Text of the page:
Rottweilers were originally “muleteers”, who protected livestock and other animals. They gained popularity as police dogs. They have a great personality and are very affectionate with those with whom they feel safe. They get along well with children and are generally very tolerant, although care must always be taken not to leave a child alone with any animals.
The rotten ones retained some of their ancestors' herding instincts, so they may feel inclined to raise young or excitable children. Rottweilers are known for being powerful, protective and loyal, renowned for their instinct for protection. So much so that the American Rottweiler Club is clear that “owning a Rottweiler involves great responsibility and commitment, and that “it's not a dog for everyone”. They require a calm, stable and firm “pack leader” or they will take on that role for you.
They need socialization, exercise and stimulating mental challenges. With these things, you will have a wonderful companion. If you're interested in owning a Rottweiler, do your homework. Learn everything you can about race.
When looking for the right Rottweiler, do a careful search to avoid lines that are too aggressive or unstable. Observe the dog's behavior and ask the right questions. The Rottweiler is an intelligent and loyal animal and usually wants to please its owner. Occasionally, a Rottweiler can be very stubborn and may require stronger measures.
It is very important that discipline be consistent, fair and firm, without being tough. Owning a Rottweiler isn't for you if you're shy or don't have the time or interest to carefully monitor it. The ideal Rottweiler is calm, self-confident and courageous, never shy. He has a distant, self-confident attitude and doesn't make friends with people immediately or indiscriminately.
Instead, adopt an attitude of waiting and seeing what happens to new people or situations. With his family, he is affectionate and often follows them around the house. This is not a very excitable dog. You have an inherent desire to protect your family and property, but you should never be aggressive with people without a cause.
The Rottweiler is intelligent and adaptable, with a strong work ethic. Rottweilers, with their black fur and short snout, are more susceptible to heat stroke than many other breeds. Knowing what to expect when you have a Rottweiler puppy is an important step in being a responsible pet owner. To protect their money from thieves after selling their livestock, farmers put their wallets full around the neck of their rottweiler when they returned home.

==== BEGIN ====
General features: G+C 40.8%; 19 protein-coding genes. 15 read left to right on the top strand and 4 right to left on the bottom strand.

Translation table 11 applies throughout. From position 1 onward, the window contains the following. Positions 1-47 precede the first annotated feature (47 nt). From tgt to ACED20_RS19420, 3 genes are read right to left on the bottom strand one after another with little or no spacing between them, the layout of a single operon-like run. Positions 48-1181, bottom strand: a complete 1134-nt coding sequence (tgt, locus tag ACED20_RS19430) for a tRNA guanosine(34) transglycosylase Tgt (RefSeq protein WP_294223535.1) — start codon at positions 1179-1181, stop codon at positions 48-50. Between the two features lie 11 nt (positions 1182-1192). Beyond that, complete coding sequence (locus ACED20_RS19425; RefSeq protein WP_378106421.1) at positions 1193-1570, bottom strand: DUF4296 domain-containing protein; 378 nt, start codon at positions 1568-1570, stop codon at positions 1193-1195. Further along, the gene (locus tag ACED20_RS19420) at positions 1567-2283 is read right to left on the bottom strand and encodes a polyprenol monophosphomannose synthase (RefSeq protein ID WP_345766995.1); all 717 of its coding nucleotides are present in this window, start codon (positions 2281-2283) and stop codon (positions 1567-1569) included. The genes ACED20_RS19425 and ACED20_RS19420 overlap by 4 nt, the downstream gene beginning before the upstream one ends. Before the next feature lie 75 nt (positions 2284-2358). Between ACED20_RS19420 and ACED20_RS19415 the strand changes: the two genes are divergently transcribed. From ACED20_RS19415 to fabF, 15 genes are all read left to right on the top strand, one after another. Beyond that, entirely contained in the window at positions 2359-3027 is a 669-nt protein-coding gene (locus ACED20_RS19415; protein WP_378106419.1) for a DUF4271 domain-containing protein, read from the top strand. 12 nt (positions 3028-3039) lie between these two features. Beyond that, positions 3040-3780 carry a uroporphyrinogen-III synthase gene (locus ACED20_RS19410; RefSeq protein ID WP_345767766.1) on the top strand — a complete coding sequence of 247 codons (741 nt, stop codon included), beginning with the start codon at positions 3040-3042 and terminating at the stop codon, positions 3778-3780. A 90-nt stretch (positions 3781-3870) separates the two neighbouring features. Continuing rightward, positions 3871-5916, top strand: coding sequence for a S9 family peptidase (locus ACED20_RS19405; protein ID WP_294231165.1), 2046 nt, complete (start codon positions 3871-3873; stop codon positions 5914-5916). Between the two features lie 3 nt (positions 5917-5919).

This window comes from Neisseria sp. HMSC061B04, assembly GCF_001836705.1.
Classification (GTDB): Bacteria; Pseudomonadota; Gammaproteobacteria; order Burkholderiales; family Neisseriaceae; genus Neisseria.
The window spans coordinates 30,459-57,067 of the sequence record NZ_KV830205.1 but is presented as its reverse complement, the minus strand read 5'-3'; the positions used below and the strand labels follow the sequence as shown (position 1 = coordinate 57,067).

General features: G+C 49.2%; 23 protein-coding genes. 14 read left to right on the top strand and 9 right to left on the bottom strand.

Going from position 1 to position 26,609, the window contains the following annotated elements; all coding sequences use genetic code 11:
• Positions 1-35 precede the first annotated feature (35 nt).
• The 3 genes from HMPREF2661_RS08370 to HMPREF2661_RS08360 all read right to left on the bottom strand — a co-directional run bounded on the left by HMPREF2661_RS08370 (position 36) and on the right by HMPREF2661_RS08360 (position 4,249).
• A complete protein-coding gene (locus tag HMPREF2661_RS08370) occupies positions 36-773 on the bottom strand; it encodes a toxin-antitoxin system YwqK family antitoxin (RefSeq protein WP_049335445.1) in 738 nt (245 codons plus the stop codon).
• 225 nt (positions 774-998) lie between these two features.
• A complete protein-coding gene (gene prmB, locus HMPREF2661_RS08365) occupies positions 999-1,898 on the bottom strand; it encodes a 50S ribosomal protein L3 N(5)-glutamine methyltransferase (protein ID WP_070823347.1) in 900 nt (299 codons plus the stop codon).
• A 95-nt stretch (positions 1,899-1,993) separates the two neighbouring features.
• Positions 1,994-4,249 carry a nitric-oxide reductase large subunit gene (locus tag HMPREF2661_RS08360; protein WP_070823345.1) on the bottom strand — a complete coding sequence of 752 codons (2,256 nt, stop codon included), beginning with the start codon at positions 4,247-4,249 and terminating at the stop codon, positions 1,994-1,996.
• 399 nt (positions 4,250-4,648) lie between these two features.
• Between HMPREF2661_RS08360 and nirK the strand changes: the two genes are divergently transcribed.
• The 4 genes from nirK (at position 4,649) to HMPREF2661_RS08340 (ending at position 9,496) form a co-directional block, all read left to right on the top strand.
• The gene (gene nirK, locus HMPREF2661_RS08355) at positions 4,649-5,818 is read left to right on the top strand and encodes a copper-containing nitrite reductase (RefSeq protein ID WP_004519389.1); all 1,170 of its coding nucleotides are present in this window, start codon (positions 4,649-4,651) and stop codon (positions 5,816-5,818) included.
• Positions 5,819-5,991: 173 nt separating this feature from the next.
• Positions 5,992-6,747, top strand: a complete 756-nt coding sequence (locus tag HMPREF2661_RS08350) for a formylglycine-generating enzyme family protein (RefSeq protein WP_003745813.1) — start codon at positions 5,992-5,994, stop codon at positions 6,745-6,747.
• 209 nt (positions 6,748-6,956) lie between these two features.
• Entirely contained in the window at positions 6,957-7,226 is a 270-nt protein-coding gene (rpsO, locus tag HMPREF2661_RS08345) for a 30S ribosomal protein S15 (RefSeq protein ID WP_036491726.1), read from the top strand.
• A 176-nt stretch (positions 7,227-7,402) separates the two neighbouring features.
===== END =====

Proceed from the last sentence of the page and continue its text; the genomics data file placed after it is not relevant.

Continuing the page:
Rottweilers are known to have hip dysplasia and cancer, and they should have regular hip and elbow evaluations, heart exams, and eye evaluations. If a Rottweiler puppy is raised with children, friends and other pets, they are more likely to become a well-socialized dog. If something seems wrong with a breeder you visit, or if the Rottweiler puppy seems too good to be true, it's likely that something is going on. Already in the Roman Empire, distant relatives of the Rottweilers were raised to protect the pack while an army fought against their enemies.
Over the centuries, Rottweilers flourished as a market area for cattle, the German equivalent of a Texas cow town, and descendants of Roman moloso dogs brought cattle to the city to be massacred. The roots of a Rottweiler come from an Asian mastiff that received the official name “Rottweiler Metzgerhund”, or Rottweil butcher dog, in honor of the cattle town of Rottweil, which relied on these dogs as loyal protectors of their livestock. Rottweilers can be found that are larger or smaller than the sizes indicated, however, they are not considered typical according to the breed standard. You can do your part to redeem the breed's reputation by training your Rottweiler to obey and respect people.
Owning a Rottweiler requires a commitment to training and socialization, so make sure you're prepared to put in the necessary effort. Fortunately, Rottweilers are intelligent working dogs and start responding to commands as soon as they understand what you want from them. Growing up, Rottweiler puppies don't understand their own size and often try to jump on your lap for quality cuddles. Many have tried to exploit the protective nature and muscular constitution of the Rottweiler, resulting in a cascade of negative press and a stigma that is not easily erased.
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